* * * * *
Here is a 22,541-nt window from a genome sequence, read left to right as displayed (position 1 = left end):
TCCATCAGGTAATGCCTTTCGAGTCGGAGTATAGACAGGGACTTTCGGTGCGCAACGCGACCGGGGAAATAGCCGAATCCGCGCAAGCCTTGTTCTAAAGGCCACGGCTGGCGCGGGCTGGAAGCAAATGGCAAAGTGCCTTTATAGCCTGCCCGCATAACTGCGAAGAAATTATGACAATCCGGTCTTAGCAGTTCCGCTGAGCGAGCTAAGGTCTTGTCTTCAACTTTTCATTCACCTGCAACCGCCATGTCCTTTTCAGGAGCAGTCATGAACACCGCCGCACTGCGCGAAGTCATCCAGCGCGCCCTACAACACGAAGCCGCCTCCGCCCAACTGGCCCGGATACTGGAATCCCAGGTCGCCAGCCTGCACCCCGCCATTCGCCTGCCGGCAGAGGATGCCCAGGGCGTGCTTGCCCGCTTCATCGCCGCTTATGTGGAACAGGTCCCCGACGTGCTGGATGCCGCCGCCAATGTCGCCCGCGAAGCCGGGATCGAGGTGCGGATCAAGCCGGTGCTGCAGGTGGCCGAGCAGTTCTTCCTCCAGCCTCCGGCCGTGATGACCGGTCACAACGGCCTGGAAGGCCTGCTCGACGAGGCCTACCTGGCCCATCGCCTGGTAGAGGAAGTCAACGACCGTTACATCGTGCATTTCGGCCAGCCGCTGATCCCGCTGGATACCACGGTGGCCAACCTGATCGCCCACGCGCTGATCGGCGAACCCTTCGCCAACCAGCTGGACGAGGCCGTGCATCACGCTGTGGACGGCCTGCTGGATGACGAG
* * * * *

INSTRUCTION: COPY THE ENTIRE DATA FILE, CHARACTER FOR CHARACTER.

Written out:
Here is a 22,541-nt window from a genome sequence, read left to right as displayed (position 1 = left end):
TCCATCAGGTAATGCCTTTCGAGTCGGAGTATAGACAGGGACTTTCGGTGCGCAACGCGACCGGGGAAATAGCCGAATCCGCGCAAGCCTTGTTCTAAAGGCCACGGCTGGCGCGGGCTGGAAGCAAATGGCAAAGTGCCTTTATAGCCTGCCCGCATAACTGCGAAGAAATTATGACAATCCGGTCTTAGCAGTTCCGCTGAGCGAGCTAAGGTCTTGTCTTCAACTTTTCATTCACCTGCAACCGCCATGTCCTTTTCAGGAGCAGTCATGAACACCGCCGCACTGCGCGAAGTCATCCAGCGCGCCCTACAACACGAAGCCGCCTCCGCCCAACTGGCCCGGATACTGGAATCCCAGGTCGCCAGCCTGCACCCCGCCATTCGCCTGCCGGCAGAGGATGCCCAGGGCGTGCTTGCCCGCTTCATCGCCGCTTATGTGGAACAGGTCCCCGACGTGCTGGATGCCGCCGCCAATGTCGCCCGCGAAGCCGGGATCGAGGTGCGGATCAAGCCGGTGCTGCAGGTGGCCGAGCAGTTCTTCCTCCAGCCTCCGGCCGTGATGACCGGTCACAACGGCCTGGAAGGCCTGCTCGACGAGGCCTACCTGGCCCATCGCCTGGTAGAGGAAGTCAACGACCGTTACATCGTGCATTTCGGCCAGCCGCTGATCCCGCTGGATACCACGGTGGCCAACCTGATCGCCCACGCGCTGATCGGCGAACCCTTCGCCAACCAGCTGGACGAGGCCGTGCATCACGCTGTGGACGGCCTGCTGGATGACGAG